Vaccine Misconception of the day-Vaccines don’t work
A commonly used “argument” goes as follows:
So and so vaccinated their child, and he/she still got sick later. Clearly vaccines don’t work, so why vaccinate?
While it is always a good idea to question things, one must be careful not to fall for easily identifiable logical fallacies, as is the case here. Clearly here the unstated premise is a false dichotomy that goes like this : Either vaccines prevent infection, at all times, or they never prevent infection. However, this fallacious way of thinking is omitting the other option, that vaccines will prevent some/most infections depending on the efficacy rate, which varies from vaccine to vaccine.
Consider child car seats for a moment. Every responsible parent straps their child in the seat every time they drive. Yet accidents happen all the time, and children get hurt, even though they were correctly strapped in their car seats. Does this mean that because car seats do not prevent pain/death in 100% of accidents, that we should stop using them? That would be preposterous and anyone who would advance that argument in the public sphere would be considered mentally ill or insane. Yet it is the exact same fallacious logic as in the vaccine example, however for some reason that I cannot fathom, many parents are persuaded by the vaccine version but not by the car seat version.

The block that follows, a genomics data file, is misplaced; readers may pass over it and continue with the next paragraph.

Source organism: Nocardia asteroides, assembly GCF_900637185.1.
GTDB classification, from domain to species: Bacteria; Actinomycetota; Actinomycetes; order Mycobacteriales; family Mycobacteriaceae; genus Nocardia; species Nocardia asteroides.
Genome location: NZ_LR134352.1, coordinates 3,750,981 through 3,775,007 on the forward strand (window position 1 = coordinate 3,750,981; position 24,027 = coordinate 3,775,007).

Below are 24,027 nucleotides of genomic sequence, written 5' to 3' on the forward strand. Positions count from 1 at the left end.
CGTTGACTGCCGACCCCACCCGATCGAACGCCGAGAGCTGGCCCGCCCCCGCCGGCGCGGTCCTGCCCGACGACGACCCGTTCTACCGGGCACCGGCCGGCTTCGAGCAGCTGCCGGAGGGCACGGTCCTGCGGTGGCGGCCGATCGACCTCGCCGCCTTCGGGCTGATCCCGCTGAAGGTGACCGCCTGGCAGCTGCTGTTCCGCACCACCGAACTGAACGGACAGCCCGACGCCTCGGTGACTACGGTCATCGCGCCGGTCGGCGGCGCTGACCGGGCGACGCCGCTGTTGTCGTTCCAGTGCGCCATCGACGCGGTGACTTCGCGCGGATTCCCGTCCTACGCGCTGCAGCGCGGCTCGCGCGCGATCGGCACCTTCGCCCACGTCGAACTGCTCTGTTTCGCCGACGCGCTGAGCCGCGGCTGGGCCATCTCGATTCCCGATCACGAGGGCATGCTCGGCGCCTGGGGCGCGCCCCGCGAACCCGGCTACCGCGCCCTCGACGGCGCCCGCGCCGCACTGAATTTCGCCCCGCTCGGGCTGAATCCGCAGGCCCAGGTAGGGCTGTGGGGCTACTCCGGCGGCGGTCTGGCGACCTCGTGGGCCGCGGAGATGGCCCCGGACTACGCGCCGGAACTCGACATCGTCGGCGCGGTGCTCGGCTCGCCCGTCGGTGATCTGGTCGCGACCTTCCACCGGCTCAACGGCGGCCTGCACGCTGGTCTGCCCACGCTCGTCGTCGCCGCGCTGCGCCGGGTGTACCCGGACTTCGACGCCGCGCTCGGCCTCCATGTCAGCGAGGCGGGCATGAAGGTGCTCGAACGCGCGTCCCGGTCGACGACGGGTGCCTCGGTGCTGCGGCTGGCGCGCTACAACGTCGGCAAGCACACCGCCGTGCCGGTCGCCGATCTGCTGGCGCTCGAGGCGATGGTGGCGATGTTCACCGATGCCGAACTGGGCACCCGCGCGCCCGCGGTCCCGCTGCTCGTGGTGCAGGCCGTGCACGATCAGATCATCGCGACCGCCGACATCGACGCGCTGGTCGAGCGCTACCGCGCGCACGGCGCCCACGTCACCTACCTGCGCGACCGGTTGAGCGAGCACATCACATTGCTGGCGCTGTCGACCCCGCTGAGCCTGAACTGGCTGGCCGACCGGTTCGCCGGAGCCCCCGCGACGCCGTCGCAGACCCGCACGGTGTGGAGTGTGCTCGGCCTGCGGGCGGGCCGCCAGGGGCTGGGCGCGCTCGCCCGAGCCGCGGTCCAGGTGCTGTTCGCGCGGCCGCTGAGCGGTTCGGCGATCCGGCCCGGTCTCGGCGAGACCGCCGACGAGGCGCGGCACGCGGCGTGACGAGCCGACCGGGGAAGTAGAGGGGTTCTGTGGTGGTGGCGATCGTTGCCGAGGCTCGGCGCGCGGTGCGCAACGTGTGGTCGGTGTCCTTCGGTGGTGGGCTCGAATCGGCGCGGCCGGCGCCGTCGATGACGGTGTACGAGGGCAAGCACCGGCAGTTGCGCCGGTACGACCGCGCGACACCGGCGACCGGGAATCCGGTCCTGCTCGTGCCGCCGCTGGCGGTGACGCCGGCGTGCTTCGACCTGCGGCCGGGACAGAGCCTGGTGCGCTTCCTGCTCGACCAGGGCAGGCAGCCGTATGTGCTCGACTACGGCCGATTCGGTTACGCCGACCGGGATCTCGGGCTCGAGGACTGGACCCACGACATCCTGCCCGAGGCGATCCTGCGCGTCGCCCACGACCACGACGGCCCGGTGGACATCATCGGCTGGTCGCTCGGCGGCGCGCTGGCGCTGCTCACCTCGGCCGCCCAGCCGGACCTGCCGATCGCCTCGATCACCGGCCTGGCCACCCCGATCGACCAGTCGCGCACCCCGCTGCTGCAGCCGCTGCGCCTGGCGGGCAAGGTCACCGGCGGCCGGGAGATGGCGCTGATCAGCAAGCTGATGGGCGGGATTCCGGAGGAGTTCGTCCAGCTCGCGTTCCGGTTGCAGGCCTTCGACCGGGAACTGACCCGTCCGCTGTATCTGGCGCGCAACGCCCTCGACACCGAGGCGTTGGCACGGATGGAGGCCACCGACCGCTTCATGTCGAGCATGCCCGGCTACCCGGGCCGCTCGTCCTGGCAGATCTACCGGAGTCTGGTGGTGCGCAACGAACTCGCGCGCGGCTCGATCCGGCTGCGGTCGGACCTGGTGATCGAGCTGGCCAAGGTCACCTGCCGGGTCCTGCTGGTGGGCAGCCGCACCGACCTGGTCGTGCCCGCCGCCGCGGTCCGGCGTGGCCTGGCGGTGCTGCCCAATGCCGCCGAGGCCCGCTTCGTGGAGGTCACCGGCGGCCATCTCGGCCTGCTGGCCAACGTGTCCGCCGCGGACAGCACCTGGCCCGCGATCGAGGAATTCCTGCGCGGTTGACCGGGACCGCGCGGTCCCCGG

Yet there is more to this I think. The parents that are sympathetic to the above argument usually seem to also believe that the side effects of vaccinations are much larger than they are in reality. This combo of misconceptions is very dangerous as it leads many parents to space-out, which has been shown to have no benefit whatsoever, or even worse not vaccinate their children. That results in increased risk of contracting highly deadly diseases by their children, and an increased risk to the community as a whole due to reduced herd immunity.
However, according to the CDC, most routine childhood vaccines are 85%-95% effective. Which means that anywhere between 5%-15% of vaccinated children will still develop the disease they were vaccinated for, and given that we’ve got quite a lot of kids running around in this country of ours, the chances that an adult would have heard/seen the story about a vaccinated kid getting sick, are quite substantial, which in turn helps the bad argument spread.
While 5%-15%n failure rate may sound high, and there is no reason why we shouldn’t work to reduce that failure rate as much as possible, consider this: in 2003 measles killed an estimated 400,000 children under 5 years of age worldwide. Also consider that the measles vaccine is 98% effective when used as recommended, that translates into potentially up to 392,000 lives saved, every single year. And that is only deaths avoided, it doesn’t take into account the pain and suffering vaccinated children that got a milder version of the disease, because of the partial protection the vaccine gave them, were spared. Mention that the next time someone tells you they choose not to vaccinate because they knew of some kid who got sick even though he was vaccinated.